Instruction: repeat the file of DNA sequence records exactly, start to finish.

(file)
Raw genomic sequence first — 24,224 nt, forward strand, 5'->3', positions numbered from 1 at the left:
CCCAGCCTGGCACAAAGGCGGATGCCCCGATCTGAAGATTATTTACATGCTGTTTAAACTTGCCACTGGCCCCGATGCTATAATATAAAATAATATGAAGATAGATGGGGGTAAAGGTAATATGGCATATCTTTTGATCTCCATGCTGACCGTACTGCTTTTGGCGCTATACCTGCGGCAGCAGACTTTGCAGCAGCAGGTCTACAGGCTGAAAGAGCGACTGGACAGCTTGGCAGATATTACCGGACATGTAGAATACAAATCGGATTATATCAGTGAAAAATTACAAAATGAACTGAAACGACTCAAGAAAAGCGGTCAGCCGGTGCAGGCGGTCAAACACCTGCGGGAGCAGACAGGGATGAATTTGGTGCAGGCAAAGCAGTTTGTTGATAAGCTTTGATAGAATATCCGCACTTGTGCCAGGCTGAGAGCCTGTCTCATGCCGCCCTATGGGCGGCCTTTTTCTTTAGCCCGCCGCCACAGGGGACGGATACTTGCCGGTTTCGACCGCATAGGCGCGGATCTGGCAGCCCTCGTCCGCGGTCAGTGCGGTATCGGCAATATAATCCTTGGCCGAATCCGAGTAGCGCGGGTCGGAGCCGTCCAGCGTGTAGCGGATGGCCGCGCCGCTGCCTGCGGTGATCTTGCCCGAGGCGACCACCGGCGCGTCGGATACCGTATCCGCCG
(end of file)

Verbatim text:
Raw genomic sequence first — 24,224 nt, forward strand, 5'->3', positions numbered from 1 at the left:
CCCAGCCTGGCACAAAGGCGGATGCCCCGATCTGAAGATTATTTACATGCTGTTTAAACTTGCCACTGGCCCCGATGCTATAATATAAAATAATATGAAGATAGATGGGGGTAAAGGTAATATGGCATATCTTTTGATCTCCATGCTGACCGTACTGCTTTTGGCGCTATACCTGCGGCAGCAGACTTTGCAGCAGCAGGTCTACAGGCTGAAAGAGCGACTGGACAGCTTGGCAGATATTACCGGACATGTAGAATACAAATCGGATTATATCAGTGAAAAATTACAAAATGAACTGAAACGACTCAAGAAAAGCGGTCAGCCGGTGCAGGCGGTCAAACACCTGCGGGAGCAGACAGGGATGAATTTGGTGCAGGCAAAGCAGTTTGTTGATAAGCTTTGATAGAATATCCGCACTTGTGCCAGGCTGAGAGCCTGTCTCATGCCGCCCTATGGGCGGCCTTTTTCTTTAGCCCGCCGCCACAGGGGACGGATACTTGCCGGTTTCGACCGCATAGGCGCGGATCTGGCAGCCCTCGTCCGCGGTCAGTGCGGTATCGGCAATATAATCCTTGGCCGAATCCGAGTAGCGCGGGTCGGAGCCGTCCAGCGTGTAGCGGATGGCCGCGCCGCTGCCTGCGGTGATCTTGCCCGAGGCGACCACCGGCGCGTCGGATACCGTATCCGCCG